PositiveThe Sunday Times (UK)There are sharply skewered set pieces, but also tender observations ... Unlike much commercial fiction, Ghosts admirably eschews overneat plotting or too-pat conclusions. This open-endedness may, however, dent its narrative drive. Or perhaps this is due to the resilience of Nina as a character, who falters, but never seems at any real risk of flailing — she is always the coolest observer in the room ... A wiser, if hardly wizened, fictional companion to Alderton’s millennial memoir, this is a promising, deftly written, often entertaining and poignant debut novel.
Miranda Cowley Heller
PositiveThe Times (UK)This is a novel of sensations — some painfully sharp ... Beneath the glittering surface of these lives swirl suppressed horrors, trauma and sexual deviancy. Elle and Jonah are bound by childhood summers together, but also a dreadful secret. Elle, her sister, Anna, and their mother, Wallace, are products of damaging divorces and dangerous remarriages ... The romantic dilemma that propels the narrative is less compelling than the novel’s deft characterisations, tangle of family ties and, most memorably, its earthy, intoxicating, shimmering sense of place.
RaveThe Sunday Times (UK)... it is his depiction of bustling, hustling Delhi and its grafting populace that makes this tightly written, fast-paced, often sharply savage societal satire such a rollicking read. [Raina] conjures up a memorable world that is ghee-greased, polluted, mired in dust and corruption, but also thrusting. At times his punchy sentences overreach and the rollercoaster action flags towards the end. Still, it’s an impressively entertaining but also insightful debut. The future probably belongs to the Rudis but the reader will root for Ramesh.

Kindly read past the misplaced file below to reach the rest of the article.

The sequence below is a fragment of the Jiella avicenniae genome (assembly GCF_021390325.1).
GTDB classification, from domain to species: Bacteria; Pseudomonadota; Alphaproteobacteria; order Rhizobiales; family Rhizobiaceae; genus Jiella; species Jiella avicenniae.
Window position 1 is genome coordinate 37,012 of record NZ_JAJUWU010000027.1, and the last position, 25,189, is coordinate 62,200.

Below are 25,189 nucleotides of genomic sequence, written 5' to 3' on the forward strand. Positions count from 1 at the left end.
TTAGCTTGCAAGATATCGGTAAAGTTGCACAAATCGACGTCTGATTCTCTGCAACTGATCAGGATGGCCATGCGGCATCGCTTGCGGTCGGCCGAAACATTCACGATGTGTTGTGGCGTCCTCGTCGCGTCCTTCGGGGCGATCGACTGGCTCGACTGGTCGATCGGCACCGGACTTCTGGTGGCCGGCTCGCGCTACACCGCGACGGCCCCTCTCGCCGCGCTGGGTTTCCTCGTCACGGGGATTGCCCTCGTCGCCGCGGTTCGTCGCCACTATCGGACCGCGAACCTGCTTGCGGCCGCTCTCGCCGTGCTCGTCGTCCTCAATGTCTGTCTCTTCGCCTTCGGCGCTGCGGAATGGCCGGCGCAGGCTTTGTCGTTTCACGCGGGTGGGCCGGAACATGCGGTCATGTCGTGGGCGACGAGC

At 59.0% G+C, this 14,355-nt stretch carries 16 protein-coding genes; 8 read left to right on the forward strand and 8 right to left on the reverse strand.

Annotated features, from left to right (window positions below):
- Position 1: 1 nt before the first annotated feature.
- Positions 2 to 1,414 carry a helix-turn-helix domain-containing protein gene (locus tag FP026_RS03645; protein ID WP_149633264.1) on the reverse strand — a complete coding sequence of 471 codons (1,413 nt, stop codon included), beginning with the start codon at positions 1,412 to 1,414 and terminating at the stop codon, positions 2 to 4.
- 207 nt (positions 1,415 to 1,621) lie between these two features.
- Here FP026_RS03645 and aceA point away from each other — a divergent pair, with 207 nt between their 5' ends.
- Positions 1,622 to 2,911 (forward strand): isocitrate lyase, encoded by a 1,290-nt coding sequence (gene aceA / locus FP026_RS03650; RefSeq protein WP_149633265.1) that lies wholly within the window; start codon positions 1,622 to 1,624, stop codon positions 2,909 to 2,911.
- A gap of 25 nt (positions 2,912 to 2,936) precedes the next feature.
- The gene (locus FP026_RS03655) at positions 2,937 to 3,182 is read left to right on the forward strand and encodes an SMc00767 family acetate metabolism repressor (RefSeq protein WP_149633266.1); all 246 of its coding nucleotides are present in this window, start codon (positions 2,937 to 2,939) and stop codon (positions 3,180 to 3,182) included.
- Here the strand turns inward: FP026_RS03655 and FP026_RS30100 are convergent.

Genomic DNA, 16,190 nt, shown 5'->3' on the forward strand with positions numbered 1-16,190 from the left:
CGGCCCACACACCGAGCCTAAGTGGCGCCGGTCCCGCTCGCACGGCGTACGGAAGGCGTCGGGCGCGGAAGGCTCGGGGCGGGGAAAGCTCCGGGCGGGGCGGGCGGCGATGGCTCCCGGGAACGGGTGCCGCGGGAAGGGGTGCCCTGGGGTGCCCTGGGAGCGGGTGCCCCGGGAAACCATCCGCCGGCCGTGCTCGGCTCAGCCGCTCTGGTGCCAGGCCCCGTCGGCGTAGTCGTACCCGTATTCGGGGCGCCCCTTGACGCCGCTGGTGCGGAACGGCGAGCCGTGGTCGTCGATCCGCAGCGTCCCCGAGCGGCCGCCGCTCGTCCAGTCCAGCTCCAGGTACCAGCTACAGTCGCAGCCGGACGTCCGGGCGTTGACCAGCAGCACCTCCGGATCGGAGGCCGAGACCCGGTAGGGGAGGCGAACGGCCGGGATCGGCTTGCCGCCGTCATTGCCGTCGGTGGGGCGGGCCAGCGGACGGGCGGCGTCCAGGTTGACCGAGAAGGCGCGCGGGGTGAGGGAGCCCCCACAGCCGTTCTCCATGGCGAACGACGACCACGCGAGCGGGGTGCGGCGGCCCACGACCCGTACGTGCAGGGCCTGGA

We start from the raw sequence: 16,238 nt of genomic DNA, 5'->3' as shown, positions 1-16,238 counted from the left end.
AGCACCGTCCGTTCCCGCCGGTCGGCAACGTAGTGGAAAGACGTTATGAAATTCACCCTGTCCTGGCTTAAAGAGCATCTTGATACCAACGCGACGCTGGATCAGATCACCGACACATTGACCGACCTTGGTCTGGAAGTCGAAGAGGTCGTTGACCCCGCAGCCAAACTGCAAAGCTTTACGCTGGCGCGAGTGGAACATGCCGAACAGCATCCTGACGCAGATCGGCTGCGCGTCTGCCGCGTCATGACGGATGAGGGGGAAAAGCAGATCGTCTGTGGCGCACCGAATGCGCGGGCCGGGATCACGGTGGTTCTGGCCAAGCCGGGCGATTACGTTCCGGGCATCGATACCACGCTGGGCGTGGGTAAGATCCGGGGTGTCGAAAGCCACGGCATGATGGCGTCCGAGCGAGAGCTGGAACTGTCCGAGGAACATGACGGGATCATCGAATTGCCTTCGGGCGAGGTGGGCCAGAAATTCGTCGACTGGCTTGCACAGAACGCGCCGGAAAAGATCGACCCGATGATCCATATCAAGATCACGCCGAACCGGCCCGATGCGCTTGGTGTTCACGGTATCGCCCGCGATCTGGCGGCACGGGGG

Zakiya Dalila Harris
PositiveThe Sunday Times (UK)Beyond [Nella] there are other, not wholly successful or satisfactorily resolved narrative threads ... For all that, The Other Black Girl is a fast-paced, vivid, thought-provoking ride, skewering — often wincingly — white liberal anxieties. If it makes readers laugh, however, it may be hollowly.
PositiveThe Sunday Times (UK)...[a] bittersweet, gently persuasive novel ... Focusing on Cassandra...feels original, and allows this softer, diligent sibling to be the foil to a more showily clever, sharp-edged and volatile sister ... a sometimes poignant, softly paced book that makes a steady heroine of a wise spinster who, when first seen, seems as pitiable as Miss Bates does in Austen’s Emma to the thoughtless Emma Woodhouse. Without romanticising its period setting or underplaying the precariousness of any woman’s position in this society, it celebrates unexamined lives, sisterhood and virtues such as kindness and loyalty.
Niklas Natt Och Dag
PositiveThe TimesAlready a prize-winning bestseller in Sweden, the grisly but moral literary page-turner is set to be published in 31 countries ... Even for its author, the book resists categorisation ... no more a straightforward detective novel than Umberto Eco’s The Name of the Rose, one of Natt och Dag’s favourite tales ... the latest novel to offer the rich mix of a heightened historical background and the core mechanisms of a mystery story.
MixedThe Times UKHer 25th novel, A Spark of Light, bravely addresses one of America’s most polarising issues: abortion. In illiberal Mississippi, where abortion is now banned beyond 15 weeks, Picoult imagines the armed siege of a clinic ... Picoult begins right in the middle of things, and offers a panoramic sweep and vivid characterisation. But her unfortunate decision to unfold her vital story backwards slackens the pace, then creates a further narrative problem because she needs an epilogue.